Number 3: Demography Is Destiny

This is par for the course among professional historians these days, but it has yet to fully permeate the popular consciousness. Additionally, contemporary historiographers tend to discount genetic or psychometric demographic changes. In some ways this is reasonable—it is, after all, quite difficult to get accurate measurements of the relative IQs of the Huns, the Goths, and the Romans in the early 5th century—but even more significant is the leftist delusion that genetic differences between populations don’t really matter and that intelligence is a social construct. These two notions need to be challenged.

Number 4: Men Were Better In The Brave Days Of Old

This is not to say that men were universally, morally superior in olden days than they are now, but rather that standards of masculinity aren’t what they used to be. Indeed, it is much easier to identify proper behavior in historical figures than it contemporary ones because our historical sources tend to include commentary to that effect. Bravery, prowess, endurance, and cunning are all virtues worth celebrating, but so are patience, self-control, self-sacrifice, and piety.

Let’s apply these four principles concretely to the Iceni revolt of 61 A.D. Any leftist would champion the cause of Boudica, the warrior-queen who challenged Roman oppression, and many modern Britons might feel a certain patriotic affinity for the Celtic side. Neoreaction, however, must take a more nuanced view.

Looking to our first theme, we see that Rome was the superior civilization, and the subjection of the Iceni, though cruel and rapacious, was a necessary component of Roman greatness. The Romans brought language, religion, engineering, law, and peace to Britain, while the Britons, in contrast to, say, the Greeks, gave the Romans nothing in terms of culture. Boudica had good cause to complain of her treatment and the treatment of her people, but her rebellion was unwise and contrary to the natural hierarchy of civilizations.

Themes two and three blend together: the Iceni were waxing even as the Romans conquered them. Boudica could not have mounted her revolt without massive manpower and an active, enterprising spirit among her people, both signs of a society’s rise. Rome, however, was also peaking: the rule of the Caesars was generally peaceful and prosperous, even with Nero at the head. Roman generalship was also still superb, as Boudica learned to her sorrow at Watling Street.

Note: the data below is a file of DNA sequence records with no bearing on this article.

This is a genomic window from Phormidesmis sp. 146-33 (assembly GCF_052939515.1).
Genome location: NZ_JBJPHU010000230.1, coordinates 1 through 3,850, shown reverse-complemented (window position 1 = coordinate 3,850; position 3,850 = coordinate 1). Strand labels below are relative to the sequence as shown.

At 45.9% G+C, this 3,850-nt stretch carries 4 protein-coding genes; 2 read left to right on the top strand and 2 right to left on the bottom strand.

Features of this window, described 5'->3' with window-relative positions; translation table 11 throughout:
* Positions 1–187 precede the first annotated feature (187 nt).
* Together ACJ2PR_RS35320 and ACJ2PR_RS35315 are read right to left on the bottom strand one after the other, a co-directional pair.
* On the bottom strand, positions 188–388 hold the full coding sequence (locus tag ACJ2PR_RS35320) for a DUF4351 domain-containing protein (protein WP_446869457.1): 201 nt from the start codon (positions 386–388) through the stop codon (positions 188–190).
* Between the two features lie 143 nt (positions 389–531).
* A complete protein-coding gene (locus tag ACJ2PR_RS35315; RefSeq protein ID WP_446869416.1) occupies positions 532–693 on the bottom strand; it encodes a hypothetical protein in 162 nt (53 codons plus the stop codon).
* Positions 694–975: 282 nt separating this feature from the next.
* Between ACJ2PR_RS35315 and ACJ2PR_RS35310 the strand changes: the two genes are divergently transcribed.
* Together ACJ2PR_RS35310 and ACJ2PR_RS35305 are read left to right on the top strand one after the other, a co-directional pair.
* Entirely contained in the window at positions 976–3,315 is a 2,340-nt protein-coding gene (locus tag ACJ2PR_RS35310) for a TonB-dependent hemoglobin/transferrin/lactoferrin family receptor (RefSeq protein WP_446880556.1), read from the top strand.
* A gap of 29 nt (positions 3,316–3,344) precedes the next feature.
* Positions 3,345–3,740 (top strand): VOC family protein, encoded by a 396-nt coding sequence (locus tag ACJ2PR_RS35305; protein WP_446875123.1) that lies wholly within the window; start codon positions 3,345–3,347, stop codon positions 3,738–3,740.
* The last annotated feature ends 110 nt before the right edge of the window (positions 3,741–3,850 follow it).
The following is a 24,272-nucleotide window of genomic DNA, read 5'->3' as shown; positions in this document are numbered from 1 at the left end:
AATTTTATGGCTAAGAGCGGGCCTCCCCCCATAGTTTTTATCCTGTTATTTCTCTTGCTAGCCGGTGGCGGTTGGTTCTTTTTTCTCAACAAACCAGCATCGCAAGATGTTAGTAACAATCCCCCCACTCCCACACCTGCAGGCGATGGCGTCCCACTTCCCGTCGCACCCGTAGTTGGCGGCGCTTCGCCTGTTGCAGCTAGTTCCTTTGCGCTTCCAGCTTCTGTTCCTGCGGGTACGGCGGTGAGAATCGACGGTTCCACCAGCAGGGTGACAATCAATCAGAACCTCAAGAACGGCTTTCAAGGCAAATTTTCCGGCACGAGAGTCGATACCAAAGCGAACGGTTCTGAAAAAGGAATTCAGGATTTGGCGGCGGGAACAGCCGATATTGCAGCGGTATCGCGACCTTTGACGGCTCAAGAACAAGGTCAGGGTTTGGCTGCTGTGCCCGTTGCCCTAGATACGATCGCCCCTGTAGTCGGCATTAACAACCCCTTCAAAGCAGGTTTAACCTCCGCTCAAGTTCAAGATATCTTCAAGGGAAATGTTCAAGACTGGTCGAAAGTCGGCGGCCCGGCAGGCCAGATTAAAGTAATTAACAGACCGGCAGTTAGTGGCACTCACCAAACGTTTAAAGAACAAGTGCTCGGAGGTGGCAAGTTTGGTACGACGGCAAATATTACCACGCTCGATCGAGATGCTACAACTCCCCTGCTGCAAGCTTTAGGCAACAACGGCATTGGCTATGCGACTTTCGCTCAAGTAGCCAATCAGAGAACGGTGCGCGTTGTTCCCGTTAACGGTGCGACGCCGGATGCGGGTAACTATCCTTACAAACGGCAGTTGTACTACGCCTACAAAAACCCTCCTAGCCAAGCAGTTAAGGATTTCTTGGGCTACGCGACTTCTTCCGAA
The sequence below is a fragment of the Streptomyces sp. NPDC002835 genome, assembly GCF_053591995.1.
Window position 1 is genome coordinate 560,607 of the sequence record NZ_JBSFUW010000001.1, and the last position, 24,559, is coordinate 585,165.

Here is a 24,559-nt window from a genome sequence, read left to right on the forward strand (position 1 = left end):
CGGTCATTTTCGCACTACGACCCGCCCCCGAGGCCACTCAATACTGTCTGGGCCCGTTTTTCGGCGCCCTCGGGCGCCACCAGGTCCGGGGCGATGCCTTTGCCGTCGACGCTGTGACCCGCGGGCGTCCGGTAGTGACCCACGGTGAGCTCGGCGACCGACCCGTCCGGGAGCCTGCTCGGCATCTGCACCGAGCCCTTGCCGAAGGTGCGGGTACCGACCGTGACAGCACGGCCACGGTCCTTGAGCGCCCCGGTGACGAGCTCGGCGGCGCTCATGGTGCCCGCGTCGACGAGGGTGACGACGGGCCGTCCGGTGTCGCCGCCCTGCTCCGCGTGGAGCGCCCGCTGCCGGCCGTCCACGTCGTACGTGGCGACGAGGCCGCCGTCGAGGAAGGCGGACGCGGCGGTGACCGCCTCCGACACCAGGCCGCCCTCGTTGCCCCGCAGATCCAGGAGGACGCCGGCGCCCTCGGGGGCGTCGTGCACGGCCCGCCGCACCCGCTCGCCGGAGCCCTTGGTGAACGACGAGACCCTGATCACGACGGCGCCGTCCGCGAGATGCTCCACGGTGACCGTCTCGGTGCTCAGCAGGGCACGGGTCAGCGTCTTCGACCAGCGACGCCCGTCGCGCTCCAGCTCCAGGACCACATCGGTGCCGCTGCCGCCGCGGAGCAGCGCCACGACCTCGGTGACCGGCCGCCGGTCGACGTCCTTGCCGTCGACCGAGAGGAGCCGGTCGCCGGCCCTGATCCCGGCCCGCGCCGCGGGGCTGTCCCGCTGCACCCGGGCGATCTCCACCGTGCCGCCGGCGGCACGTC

Finally, with respect to our fourth theme, there are several people from whom we might take lessons. Boudica, despite her rashness, was an effective ruler and an inspiring commander. She also did exactly what a woman should when she has been wronged: incite her menfolk to take revenge. That trying to take this revenge was unwise was not her fault. As for Decianus Catus, the Roman tax collector, he offers a superb example of how not to govern a province. His greed is what drove the Iceni to revolt, and his arrogant sense of invulnerability induced him to order to atrocities against Boudica and her daughters. Even worse, after setting the province afire, Catus skipped town to Gaul, completely abdicating responsibility for his actions: he was truly a contemptible creature.

Much credit, however, goes to the governor of Britain, Gaius Suetonius Paulinus. Suetonius has many victories to his credit, but his triumph over Boudica is the greatest. When informed of the destruction Boudica had wrought—destroying the town of Camulodunum and much of the IX Legion—Suetonius did not panic but calmly prepared for battle. He chose the location of the ensuing battle to favor the Romans’ superiority in skill, discipline, and equipment and negate the Celtic advantage of numbers and led his men to total victory over the Iceni. In his handling of the Iceni revolt, Suetonius stands as a model of competence and self-control.

Awareness of history and commentary of historical events and personalities is crucial. Scholarly examination of sources may be best left to the scholars, but we can still draw upon the best scholarship to provide a neoreactionary perspective to compete with the oppression narrative of leftism.

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  1. “Number 1: The Only Morality Is Civilization”

    Here I disagree. Instead, I believe that the only civilization is morality. It is possible to have a civilization that is functional, but deeply immoral. No thanks, say I – I’ve lived through enough of that. Weimar has impressive buildings and nice toys, but it’s toxic to the soul.

    1. “Deeply immoral.” That is not plausible. A civilization that refused to keep the second half of the decalogue by-n-large would never develop enough social trust to be called a civilization.

      1. Raw ambition and brute force can build and maintain a civilization quite effectively. Egypt used a lot of the latter – just ask Moses. The Greeks did, too – the lives of Spartan helots made those of American plantation slaves look luxurious in comparison. The Aztecs kept things rolling along pretty well until Cortez gave them smallpox, but their civilization was lubricated with blood. The Bible has some things to say about the Babylonian civilization and its level of morality, too. Carthage sacrificed their children to Baal. Rome tied Christians to posts, covered them in pitch, and burned them alive, using the light from the flames to illuminate their gladiator fights. The armies of the Sultan… well, you get the idea. In fact, moral civilizations are rare exceptions; most civilizations that ever rose, reached their height, and fell have been breathtakingly immoral.